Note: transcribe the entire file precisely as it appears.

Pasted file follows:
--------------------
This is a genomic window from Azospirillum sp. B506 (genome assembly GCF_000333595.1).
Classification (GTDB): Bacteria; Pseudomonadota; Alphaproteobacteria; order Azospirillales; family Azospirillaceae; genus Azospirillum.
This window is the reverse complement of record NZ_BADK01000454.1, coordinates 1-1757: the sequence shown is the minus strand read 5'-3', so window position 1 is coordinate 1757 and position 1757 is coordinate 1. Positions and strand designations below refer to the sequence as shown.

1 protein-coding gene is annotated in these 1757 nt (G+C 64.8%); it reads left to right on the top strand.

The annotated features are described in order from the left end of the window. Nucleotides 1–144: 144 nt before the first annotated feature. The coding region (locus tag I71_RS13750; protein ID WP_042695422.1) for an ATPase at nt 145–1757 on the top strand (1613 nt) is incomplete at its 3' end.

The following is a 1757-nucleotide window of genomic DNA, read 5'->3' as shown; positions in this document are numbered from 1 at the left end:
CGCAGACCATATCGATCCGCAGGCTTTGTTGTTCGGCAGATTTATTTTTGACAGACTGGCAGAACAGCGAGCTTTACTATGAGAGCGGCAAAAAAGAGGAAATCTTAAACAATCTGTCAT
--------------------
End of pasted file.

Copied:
This is a genomic window from Azospirillum sp. B506 (genome assembly GCF_000333595.1).
Classification (GTDB): Bacteria; Pseudomonadota; Alphaproteobacteria; order Azospirillales; family Azospirillaceae; genus Azospirillum.
This window is the reverse complement of record NZ_BADK01000454.1, coordinates 1-1757: the sequence shown is the minus strand read 5'-3', so window position 1 is coordinate 1757 and position 1757 is coordinate 1. Positions and strand designations below refer to the sequence as shown.

1 protein-coding gene is annotated in these 1757 nt (G+C 64.8%); it reads left to right on the top strand.

The annotated features are described in order from the left end of the window. Nucleotides 1–144: 144 nt before the first annotated feature. The coding region (locus tag I71_RS13750; protein ID WP_042695422.1) for an ATPase at nt 145–1757 on the top strand (1613 nt) is incomplete at its 3' end.

The following is a 1757-nucleotide window of genomic DNA, read 5'->3' as shown; positions in this document are numbered from 1 at the left end:
CGCAGACCATATCGATCCGCAGGCTTTGTTGTTCGGCAGATTTATTTTTGACAGACTGGCAGAACAGCGAGCTTTACTATGAGAGCGGCAAAAAAGAGGAAATCTTAAACAATCTGTCAT